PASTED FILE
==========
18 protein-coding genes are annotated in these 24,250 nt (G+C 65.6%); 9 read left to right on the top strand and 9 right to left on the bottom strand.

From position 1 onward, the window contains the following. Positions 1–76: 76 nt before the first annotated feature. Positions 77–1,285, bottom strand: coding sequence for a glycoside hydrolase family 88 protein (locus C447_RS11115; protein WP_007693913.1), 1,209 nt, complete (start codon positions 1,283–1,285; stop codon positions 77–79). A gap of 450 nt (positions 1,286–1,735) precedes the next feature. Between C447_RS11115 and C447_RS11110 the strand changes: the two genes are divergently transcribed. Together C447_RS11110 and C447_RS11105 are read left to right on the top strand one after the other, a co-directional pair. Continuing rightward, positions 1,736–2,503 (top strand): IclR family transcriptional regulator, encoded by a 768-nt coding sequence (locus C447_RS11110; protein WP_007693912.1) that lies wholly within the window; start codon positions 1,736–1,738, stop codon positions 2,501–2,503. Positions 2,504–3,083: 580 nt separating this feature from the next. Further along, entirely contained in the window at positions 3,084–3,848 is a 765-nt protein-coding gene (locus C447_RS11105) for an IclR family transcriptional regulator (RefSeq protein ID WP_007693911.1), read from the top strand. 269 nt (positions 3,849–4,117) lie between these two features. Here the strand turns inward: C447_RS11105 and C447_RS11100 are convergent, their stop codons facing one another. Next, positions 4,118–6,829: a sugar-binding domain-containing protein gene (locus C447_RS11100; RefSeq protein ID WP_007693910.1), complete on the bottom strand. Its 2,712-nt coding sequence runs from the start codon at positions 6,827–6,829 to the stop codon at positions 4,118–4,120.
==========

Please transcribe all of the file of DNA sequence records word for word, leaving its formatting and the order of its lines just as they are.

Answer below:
18 protein-coding genes are annotated in these 24,250 nt (G+C 65.6%); 9 read left to right on the top strand and 9 right to left on the bottom strand.

From position 1 onward, the window contains the following. Positions 1–76: 76 nt before the first annotated feature. Positions 77–1,285, bottom strand: coding sequence for a glycoside hydrolase family 88 protein (locus C447_RS11115; protein WP_007693913.1), 1,209 nt, complete (start codon positions 1,283–1,285; stop codon positions 77–79). A gap of 450 nt (positions 1,286–1,735) precedes the next feature. Between C447_RS11115 and C447_RS11110 the strand changes: the two genes are divergently transcribed. Together C447_RS11110 and C447_RS11105 are read left to right on the top strand one after the other, a co-directional pair. Continuing rightward, positions 1,736–2,503 (top strand): IclR family transcriptional regulator, encoded by a 768-nt coding sequence (locus C447_RS11110; protein WP_007693912.1) that lies wholly within the window; start codon positions 1,736–1,738, stop codon positions 2,501–2,503. Positions 2,504–3,083: 580 nt separating this feature from the next. Further along, entirely contained in the window at positions 3,084–3,848 is a 765-nt protein-coding gene (locus C447_RS11105) for an IclR family transcriptional regulator (RefSeq protein ID WP_007693911.1), read from the top strand. 269 nt (positions 3,849–4,117) lie between these two features. Here the strand turns inward: C447_RS11105 and C447_RS11100 are convergent, their stop codons facing one another. Next, positions 4,118–6,829: a sugar-binding domain-containing protein gene (locus C447_RS11100; RefSeq protein ID WP_007693910.1), complete on the bottom strand. Its 2,712-nt coding sequence runs from the start codon at positions 6,827–6,829 to the stop codon at positions 4,118–4,120.